Donna Kelly, wearing a Citizens Police Academy shirt, looks over her certificate on Saturday at the police station.
NORTH ADAMS, Mass. — Nearly a dozen people have been spending three hours every Saturday learning the ins and outs of law enforcement.
The end of the nine-week Citizens Police Academy course at the police station was greeted with a chorus of "nooos" as interim Police Chief Mark Bailey informed that their time together was over.
He thanked the group for giving up so much of their time to learn about their local department.
"You're helping us out again by spreading the word about what we do, understanding what we do," he said. "And it's also helping you out as well. You understand your rights as citizens and how things work, how the whole process operates."
It also helps the officers, the chief said, because repeating and teaching what they know helps them when they are speaking on the stand in court and when they are out in the field and interacting with citizens.
This first class learned about the law, police operations, types of crimes, and ways to keep themselves safe. It included learning fingerprinting and ride-alongs with officers for some up-close experience in policing.
"This has just been eye-opening and I have learned so much," said Darcie Lampiasi. "I did nine classes, everyone I enjoyed, every single one. Filling out the form it asks for your for least favorite classes, and I don't have a least favorite.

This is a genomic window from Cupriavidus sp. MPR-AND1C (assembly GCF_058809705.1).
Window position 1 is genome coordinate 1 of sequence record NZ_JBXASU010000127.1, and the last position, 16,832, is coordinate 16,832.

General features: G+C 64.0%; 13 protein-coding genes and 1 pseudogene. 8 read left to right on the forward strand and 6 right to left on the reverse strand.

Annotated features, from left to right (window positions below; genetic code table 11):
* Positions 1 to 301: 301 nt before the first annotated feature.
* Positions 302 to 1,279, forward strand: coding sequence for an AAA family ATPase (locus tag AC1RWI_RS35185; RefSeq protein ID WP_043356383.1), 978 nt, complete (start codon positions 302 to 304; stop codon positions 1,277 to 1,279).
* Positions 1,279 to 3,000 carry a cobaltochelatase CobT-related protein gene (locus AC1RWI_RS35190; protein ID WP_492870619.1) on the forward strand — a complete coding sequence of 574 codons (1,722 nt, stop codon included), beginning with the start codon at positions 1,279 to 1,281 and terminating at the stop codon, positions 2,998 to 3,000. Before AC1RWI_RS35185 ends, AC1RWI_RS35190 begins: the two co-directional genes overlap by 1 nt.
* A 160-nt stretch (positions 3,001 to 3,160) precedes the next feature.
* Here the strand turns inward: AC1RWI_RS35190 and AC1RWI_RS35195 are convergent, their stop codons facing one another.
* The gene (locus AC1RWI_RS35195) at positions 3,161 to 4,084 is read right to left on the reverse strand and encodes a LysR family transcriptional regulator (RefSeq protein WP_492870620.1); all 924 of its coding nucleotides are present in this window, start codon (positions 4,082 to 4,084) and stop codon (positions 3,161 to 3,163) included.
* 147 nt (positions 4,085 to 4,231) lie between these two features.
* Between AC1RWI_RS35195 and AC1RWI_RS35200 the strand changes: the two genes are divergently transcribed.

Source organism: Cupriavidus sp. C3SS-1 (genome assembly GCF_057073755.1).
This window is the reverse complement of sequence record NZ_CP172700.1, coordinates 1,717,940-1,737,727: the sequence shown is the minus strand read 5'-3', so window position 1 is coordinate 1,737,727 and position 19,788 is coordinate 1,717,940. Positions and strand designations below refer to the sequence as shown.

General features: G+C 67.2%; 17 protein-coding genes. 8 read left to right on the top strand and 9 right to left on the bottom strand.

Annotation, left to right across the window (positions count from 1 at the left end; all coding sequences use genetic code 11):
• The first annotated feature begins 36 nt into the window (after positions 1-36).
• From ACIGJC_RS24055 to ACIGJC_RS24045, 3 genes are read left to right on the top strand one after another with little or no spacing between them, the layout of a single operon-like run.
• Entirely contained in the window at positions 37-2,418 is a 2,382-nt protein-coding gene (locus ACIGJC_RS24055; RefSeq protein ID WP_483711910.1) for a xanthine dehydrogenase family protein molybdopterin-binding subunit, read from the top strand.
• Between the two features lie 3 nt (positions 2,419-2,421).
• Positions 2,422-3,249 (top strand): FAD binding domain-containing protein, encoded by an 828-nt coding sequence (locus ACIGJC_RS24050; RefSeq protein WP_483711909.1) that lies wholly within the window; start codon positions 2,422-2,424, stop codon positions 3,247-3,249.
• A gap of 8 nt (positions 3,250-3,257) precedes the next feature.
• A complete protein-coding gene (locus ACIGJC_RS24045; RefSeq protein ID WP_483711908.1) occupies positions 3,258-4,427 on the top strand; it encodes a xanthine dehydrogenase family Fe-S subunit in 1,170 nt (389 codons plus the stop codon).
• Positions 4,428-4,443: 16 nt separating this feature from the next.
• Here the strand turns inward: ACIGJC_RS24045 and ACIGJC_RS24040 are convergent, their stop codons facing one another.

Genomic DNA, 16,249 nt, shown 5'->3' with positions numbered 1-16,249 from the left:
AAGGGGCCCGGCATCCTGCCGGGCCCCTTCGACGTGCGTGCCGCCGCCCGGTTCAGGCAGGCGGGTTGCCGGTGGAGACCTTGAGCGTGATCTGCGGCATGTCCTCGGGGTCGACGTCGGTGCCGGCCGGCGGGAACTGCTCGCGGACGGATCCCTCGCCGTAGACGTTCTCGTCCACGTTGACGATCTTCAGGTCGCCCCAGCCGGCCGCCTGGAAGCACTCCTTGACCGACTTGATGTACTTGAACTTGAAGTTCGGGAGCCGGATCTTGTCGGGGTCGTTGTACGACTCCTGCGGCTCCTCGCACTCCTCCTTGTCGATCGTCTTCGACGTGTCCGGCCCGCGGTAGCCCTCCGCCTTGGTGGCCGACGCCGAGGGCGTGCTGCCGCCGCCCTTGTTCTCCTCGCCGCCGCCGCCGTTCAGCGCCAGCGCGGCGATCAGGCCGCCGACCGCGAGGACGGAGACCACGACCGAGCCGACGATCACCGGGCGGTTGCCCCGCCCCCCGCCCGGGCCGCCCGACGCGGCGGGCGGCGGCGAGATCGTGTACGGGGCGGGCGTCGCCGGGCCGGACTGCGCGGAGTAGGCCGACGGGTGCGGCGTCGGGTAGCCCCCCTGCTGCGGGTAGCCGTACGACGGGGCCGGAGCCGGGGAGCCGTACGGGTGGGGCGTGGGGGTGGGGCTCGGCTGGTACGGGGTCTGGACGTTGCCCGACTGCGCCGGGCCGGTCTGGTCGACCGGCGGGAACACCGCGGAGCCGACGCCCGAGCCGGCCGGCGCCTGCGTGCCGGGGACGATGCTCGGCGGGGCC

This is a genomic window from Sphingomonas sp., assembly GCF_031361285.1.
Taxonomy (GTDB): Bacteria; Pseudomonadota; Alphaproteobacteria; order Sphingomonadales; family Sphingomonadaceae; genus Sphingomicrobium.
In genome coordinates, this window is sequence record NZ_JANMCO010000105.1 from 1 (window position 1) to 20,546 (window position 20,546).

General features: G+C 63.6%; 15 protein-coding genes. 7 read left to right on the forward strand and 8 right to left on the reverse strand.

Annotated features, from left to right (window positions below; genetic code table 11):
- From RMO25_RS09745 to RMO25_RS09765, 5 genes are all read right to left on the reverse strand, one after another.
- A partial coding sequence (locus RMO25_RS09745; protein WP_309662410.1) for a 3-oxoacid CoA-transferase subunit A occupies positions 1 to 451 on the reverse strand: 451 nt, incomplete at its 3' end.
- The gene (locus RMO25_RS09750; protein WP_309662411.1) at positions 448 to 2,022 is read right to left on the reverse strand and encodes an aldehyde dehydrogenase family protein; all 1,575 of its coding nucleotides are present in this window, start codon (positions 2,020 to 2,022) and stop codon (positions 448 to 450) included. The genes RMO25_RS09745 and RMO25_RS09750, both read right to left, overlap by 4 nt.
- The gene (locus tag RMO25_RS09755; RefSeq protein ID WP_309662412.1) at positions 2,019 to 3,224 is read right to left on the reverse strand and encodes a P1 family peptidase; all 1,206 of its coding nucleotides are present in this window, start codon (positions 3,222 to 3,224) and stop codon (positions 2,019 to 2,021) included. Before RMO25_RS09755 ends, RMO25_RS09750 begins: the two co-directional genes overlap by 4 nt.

"There's not a single bad thing I could say."
She laughed that she took the course because it was free education with no test. But really, she said, it was about being part of her community.
"I have other hats I wear in the community and I just wanted ... like, to have an umbrella, or a little bit of everything," Lampiasi said. "That's the reason why I took it and I absolutely obtained that knowledge and made the connections to help people in the community if needed."
Marcia Brown said she'd "absolutely" recommend taking the course.
"All the training that our police force goes through and all the technology that's constantly changing that they have to learn," she said. "I learned a lot. ... Today was the about cyber [crimes]. That really opened my eyes."
Mayor Jennifer Macksey also expressed her gratitude for participants' sacrifice on a Saturday morning and their interest in what the force does.
"I've learned over the last few years with the jobs that our police officers, firefighters and EMS, and even the role of citizens, sometimes you have to deal with things you don't want to deal with," she said. "I hope that you've learned a couple of things, one that you recognize the hard work that our boys in blue, our gals in blue do every day and that you recognize that we as a community, as a public safety entity, are working really, really hard."
The graduates are now a valuable asset to their community, the mayor continued.
The academy was implemented by Bailey as part of the community engagement goals he had planned when stepping into the leadership role in June. The mayor called it "a true testament of what community engagement is."
Bailey said he anticipates another Citizens Academy, with likely 10 classes.
"It was a pilot program," he said. "We wanted to see if people like it and they loved so we're going to do it again."
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